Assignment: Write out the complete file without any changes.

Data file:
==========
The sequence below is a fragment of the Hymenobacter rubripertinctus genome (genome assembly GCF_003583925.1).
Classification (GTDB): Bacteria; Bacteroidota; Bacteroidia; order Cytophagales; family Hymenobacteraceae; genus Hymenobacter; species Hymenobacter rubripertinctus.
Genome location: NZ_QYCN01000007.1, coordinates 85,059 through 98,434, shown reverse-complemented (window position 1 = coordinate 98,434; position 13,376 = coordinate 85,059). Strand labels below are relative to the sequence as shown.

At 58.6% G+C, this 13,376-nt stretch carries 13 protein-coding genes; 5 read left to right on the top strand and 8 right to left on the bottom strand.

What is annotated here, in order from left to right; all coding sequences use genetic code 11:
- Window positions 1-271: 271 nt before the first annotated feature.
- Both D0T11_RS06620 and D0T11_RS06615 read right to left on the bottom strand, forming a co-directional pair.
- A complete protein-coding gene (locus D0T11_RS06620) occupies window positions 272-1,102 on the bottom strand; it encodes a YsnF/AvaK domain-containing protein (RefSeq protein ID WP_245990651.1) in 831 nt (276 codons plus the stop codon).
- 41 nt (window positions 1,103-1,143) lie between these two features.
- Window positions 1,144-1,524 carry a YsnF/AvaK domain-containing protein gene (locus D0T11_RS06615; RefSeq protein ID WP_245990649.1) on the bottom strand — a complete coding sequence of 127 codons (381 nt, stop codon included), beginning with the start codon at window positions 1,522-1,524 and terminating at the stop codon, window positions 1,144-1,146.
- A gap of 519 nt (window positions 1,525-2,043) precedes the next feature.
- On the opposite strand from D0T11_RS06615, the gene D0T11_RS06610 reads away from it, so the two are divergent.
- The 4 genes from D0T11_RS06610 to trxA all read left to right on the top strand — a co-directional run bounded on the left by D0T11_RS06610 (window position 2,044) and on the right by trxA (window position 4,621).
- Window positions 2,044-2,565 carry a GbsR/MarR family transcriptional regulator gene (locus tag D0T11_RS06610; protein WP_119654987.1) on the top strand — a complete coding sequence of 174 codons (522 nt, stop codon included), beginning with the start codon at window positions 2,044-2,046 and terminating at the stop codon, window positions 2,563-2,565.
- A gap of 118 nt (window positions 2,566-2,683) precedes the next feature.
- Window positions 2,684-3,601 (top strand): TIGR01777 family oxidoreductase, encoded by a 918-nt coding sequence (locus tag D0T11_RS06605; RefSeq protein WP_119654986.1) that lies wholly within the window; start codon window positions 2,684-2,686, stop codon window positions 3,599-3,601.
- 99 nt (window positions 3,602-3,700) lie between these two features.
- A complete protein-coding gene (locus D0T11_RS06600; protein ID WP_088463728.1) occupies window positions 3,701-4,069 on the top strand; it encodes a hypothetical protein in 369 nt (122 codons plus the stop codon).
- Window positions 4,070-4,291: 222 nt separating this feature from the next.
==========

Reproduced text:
The sequence below is a fragment of the Hymenobacter rubripertinctus genome (genome assembly GCF_003583925.1).
Classification (GTDB): Bacteria; Bacteroidota; Bacteroidia; order Cytophagales; family Hymenobacteraceae; genus Hymenobacter; species Hymenobacter rubripertinctus.
Genome location: NZ_QYCN01000007.1, coordinates 85,059 through 98,434, shown reverse-complemented (window position 1 = coordinate 98,434; position 13,376 = coordinate 85,059). Strand labels below are relative to the sequence as shown.

At 58.6% G+C, this 13,376-nt stretch carries 13 protein-coding genes; 5 read left to right on the top strand and 8 right to left on the bottom strand.

What is annotated here, in order from left to right; all coding sequences use genetic code 11:
- Window positions 1-271: 271 nt before the first annotated feature.
- Both D0T11_RS06620 and D0T11_RS06615 read right to left on the bottom strand, forming a co-directional pair.
- A complete protein-coding gene (locus D0T11_RS06620) occupies window positions 272-1,102 on the bottom strand; it encodes a YsnF/AvaK domain-containing protein (RefSeq protein ID WP_245990651.1) in 831 nt (276 codons plus the stop codon).
- 41 nt (window positions 1,103-1,143) lie between these two features.
- Window positions 1,144-1,524 carry a YsnF/AvaK domain-containing protein gene (locus D0T11_RS06615; RefSeq protein ID WP_245990649.1) on the bottom strand — a complete coding sequence of 127 codons (381 nt, stop codon included), beginning with the start codon at window positions 1,522-1,524 and terminating at the stop codon, window positions 1,144-1,146.
- A gap of 519 nt (window positions 1,525-2,043) precedes the next feature.
- On the opposite strand from D0T11_RS06615, the gene D0T11_RS06610 reads away from it, so the two are divergent.
- The 4 genes from D0T11_RS06610 to trxA all read left to right on the top strand — a co-directional run bounded on the left by D0T11_RS06610 (window position 2,044) and on the right by trxA (window position 4,621).
- Window positions 2,044-2,565 carry a GbsR/MarR family transcriptional regulator gene (locus tag D0T11_RS06610; protein WP_119654987.1) on the top strand — a complete coding sequence of 174 codons (522 nt, stop codon included), beginning with the start codon at window positions 2,044-2,046 and terminating at the stop codon, window positions 2,563-2,565.
- A gap of 118 nt (window positions 2,566-2,683) precedes the next feature.
- Window positions 2,684-3,601 (top strand): TIGR01777 family oxidoreductase, encoded by a 918-nt coding sequence (locus tag D0T11_RS06605; RefSeq protein WP_119654986.1) that lies wholly within the window; start codon window positions 2,684-2,686, stop codon window positions 3,599-3,601.
- 99 nt (window positions 3,602-3,700) lie between these two features.
- A complete protein-coding gene (locus D0T11_RS06600; protein ID WP_088463728.1) occupies window positions 3,701-4,069 on the top strand; it encodes a hypothetical protein in 369 nt (122 codons plus the stop codon).
- Window positions 4,070-4,291: 222 nt separating this feature from the next.